Much of the work has actually been done by Chinese craftsmen. Ai provides the ideas — a sort of uncorrupted Damien Hirst running an atelier with a rationale beyond mere self-enrichment. There is a pair of handcuffs sculpted from a single piece of jade. There are CCTV cameras in marble. Ai has even re-wallpapered several rooms of the Royal Academy, including with copies of the tax payments that supporters paid on his behalf when the government hit him with a huge tax ‘bill’ as a means to finger him as a criminal. The work in marble, hard wood, jade and so on connects traditional China with contemporary China in a manner that is subtly subversive. It highlights the beauty of traditional craftsmanship at the same time as making just the type of connection between New China and old imperial China that the government rejects — a connection to do with unaccountable power.

There is more than enough stuff that is not aggressively political to give the show balance. Equally, the finale, about Ai’s incarceration, is cleverly handled. It focuses on the psychological torture he underwent. In half a dozen large iron boxes, he is rendered as a waxwork with two guards standing over him has he variously eats, sleeps, undergoes interrogation and defecates. There is no physical violence, but the emotional violence, which can only be viewed through small holes in the iron containers — at one end, and from above, by standing on a step and craning over the top of the box — is palpable. A cheap fan in each ‘room’ produces noise and air movement that makes the experience far more real than any Madame Tussaud’s waxwork.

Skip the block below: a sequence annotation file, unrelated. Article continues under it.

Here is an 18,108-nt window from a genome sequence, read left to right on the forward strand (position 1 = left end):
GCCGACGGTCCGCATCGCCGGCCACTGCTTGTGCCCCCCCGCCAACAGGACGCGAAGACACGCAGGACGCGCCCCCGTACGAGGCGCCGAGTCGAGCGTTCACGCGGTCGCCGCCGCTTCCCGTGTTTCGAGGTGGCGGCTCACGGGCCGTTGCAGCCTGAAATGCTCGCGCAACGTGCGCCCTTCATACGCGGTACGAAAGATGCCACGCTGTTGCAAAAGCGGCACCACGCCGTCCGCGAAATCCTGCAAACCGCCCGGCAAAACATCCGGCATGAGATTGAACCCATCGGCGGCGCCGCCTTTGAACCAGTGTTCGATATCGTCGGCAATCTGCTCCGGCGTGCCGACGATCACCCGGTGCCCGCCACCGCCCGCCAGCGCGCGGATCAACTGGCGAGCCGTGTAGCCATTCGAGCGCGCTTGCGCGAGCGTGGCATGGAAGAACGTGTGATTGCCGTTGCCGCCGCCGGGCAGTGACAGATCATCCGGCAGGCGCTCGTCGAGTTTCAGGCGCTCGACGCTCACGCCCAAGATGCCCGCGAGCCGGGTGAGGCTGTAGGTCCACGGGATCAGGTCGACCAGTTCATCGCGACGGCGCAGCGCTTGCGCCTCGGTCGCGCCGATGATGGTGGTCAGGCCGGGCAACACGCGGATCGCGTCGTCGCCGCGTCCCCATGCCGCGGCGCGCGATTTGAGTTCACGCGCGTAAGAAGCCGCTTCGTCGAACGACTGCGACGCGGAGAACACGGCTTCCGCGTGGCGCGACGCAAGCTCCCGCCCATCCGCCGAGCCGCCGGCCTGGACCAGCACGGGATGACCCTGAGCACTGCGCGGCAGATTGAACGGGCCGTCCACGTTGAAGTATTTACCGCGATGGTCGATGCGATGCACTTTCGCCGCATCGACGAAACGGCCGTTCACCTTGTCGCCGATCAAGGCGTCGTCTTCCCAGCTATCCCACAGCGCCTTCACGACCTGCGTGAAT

I wasn’t sure how serious Ai was before going to this exhibition. He is very serious and it is a must-see.

Ai bars

Joined-up economics

August 17, 2015

Here is a rare thing. A dynamic theory from an economist — whereby the solution to today’s problem may not be the solution to tomorrow’s problem. It’s David Dollar, former World Bank country chief for China talking about the role of institutions in development…

 

What institutions do Asian countries need to keep growing?

31 May 2015

Author: David Dollar, Brookings Institution

The notion of a ‘middle-income trap’ has entered the lexicon of policymakers in emerging markets in Asia and elsewhere. Many leaders of countries that have experienced fast growth — such as Chinese Premier Li Keqiang — worry that economic growth will come off the boil as their countries reach middle-income status.

Chinese workers construct residential buildings of a government-funded housing project in Tiemenguan city, China, 2 May 2015. (Photo: AAP).

Growth for virtually all advanced economies was slower in the 2000s than in the 1990s; meanwhile growth rates in poor and middle-income countries accelerated. But there is a lot of variation in these broad trends, especially for the middle-income countries. Some of the latter have seen very impressive growth spurts, while others have stagnated.

What explains why some countries grow fast and others languish? There is a strong empirical relationship between the quality of institutions (as measured by the World Governance Indicators’ Rule of Law index) and economic growth. But institutional quality does not change very much from year to year or sometimes even from decade to decade, which makes it hard to explain why countries have periods of high growth followed by low growth (or vice versa).